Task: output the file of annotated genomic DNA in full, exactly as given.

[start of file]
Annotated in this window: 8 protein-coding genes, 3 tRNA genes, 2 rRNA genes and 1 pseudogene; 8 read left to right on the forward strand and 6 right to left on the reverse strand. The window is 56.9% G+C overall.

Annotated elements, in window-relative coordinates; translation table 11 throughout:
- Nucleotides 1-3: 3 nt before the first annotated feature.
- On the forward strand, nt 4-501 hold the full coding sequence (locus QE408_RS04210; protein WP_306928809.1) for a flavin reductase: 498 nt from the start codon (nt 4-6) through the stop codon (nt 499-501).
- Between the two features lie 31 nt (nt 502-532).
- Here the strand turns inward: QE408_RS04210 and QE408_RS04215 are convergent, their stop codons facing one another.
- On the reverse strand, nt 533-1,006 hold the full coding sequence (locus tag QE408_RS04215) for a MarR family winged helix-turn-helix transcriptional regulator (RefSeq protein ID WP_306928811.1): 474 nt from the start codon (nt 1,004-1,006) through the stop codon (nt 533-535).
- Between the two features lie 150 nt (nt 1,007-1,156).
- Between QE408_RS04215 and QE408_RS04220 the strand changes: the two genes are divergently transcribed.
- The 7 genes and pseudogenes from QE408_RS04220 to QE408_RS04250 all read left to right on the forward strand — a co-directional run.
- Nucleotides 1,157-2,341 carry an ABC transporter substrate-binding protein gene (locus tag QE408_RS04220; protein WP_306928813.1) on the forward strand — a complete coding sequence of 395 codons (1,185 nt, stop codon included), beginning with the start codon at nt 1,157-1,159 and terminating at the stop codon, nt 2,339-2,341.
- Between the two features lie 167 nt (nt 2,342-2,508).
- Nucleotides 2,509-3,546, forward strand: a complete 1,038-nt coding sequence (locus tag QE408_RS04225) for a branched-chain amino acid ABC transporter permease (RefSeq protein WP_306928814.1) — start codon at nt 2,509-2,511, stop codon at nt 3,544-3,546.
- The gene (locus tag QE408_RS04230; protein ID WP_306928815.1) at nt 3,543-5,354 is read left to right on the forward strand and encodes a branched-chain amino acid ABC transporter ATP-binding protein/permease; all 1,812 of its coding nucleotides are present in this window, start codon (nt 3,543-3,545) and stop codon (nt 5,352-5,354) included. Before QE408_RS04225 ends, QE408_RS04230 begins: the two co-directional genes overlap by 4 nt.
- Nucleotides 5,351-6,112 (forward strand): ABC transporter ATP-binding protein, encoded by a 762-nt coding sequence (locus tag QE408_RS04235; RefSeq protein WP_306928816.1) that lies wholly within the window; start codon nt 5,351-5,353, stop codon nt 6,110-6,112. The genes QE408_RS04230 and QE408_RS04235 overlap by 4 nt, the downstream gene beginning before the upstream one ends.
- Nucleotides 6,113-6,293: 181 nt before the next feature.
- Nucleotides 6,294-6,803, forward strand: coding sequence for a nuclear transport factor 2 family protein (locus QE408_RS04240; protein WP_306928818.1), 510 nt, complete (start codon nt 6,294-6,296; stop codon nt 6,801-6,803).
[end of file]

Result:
Annotated in this window: 8 protein-coding genes, 3 tRNA genes, 2 rRNA genes and 1 pseudogene; 8 read left to right on the forward strand and 6 right to left on the reverse strand. The window is 56.9% G+C overall.

Annotated elements, in window-relative coordinates; translation table 11 throughout:
- Nucleotides 1-3: 3 nt before the first annotated feature.
- On the forward strand, nt 4-501 hold the full coding sequence (locus QE408_RS04210; protein WP_306928809.1) for a flavin reductase: 498 nt from the start codon (nt 4-6) through the stop codon (nt 499-501).
- Between the two features lie 31 nt (nt 502-532).
- Here the strand turns inward: QE408_RS04210 and QE408_RS04215 are convergent, their stop codons facing one another.
- On the reverse strand, nt 533-1,006 hold the full coding sequence (locus tag QE408_RS04215) for a MarR family winged helix-turn-helix transcriptional regulator (RefSeq protein ID WP_306928811.1): 474 nt from the start codon (nt 1,004-1,006) through the stop codon (nt 533-535).
- Between the two features lie 150 nt (nt 1,007-1,156).
- Between QE408_RS04215 and QE408_RS04220 the strand changes: the two genes are divergently transcribed.
- The 7 genes and pseudogenes from QE408_RS04220 to QE408_RS04250 all read left to right on the forward strand — a co-directional run.
- Nucleotides 1,157-2,341 carry an ABC transporter substrate-binding protein gene (locus tag QE408_RS04220; protein WP_306928813.1) on the forward strand — a complete coding sequence of 395 codons (1,185 nt, stop codon included), beginning with the start codon at nt 1,157-1,159 and terminating at the stop codon, nt 2,339-2,341.
- Between the two features lie 167 nt (nt 2,342-2,508).
- Nucleotides 2,509-3,546, forward strand: a complete 1,038-nt coding sequence (locus tag QE408_RS04225) for a branched-chain amino acid ABC transporter permease (RefSeq protein WP_306928814.1) — start codon at nt 2,509-2,511, stop codon at nt 3,544-3,546.
- The gene (locus tag QE408_RS04230; protein ID WP_306928815.1) at nt 3,543-5,354 is read left to right on the forward strand and encodes a branched-chain amino acid ABC transporter ATP-binding protein/permease; all 1,812 of its coding nucleotides are present in this window, start codon (nt 3,543-3,545) and stop codon (nt 5,352-5,354) included. Before QE408_RS04225 ends, QE408_RS04230 begins: the two co-directional genes overlap by 4 nt.
- Nucleotides 5,351-6,112 (forward strand): ABC transporter ATP-binding protein, encoded by a 762-nt coding sequence (locus tag QE408_RS04235; RefSeq protein WP_306928816.1) that lies wholly within the window; start codon nt 5,351-5,353, stop codon nt 6,110-6,112. The genes QE408_RS04230 and QE408_RS04235 overlap by 4 nt, the downstream gene beginning before the upstream one ends.
- Nucleotides 6,113-6,293: 181 nt before the next feature.
- Nucleotides 6,294-6,803, forward strand: coding sequence for a nuclear transport factor 2 family protein (locus QE408_RS04240; protein WP_306928818.1), 510 nt, complete (start codon nt 6,294-6,296; stop codon nt 6,801-6,803).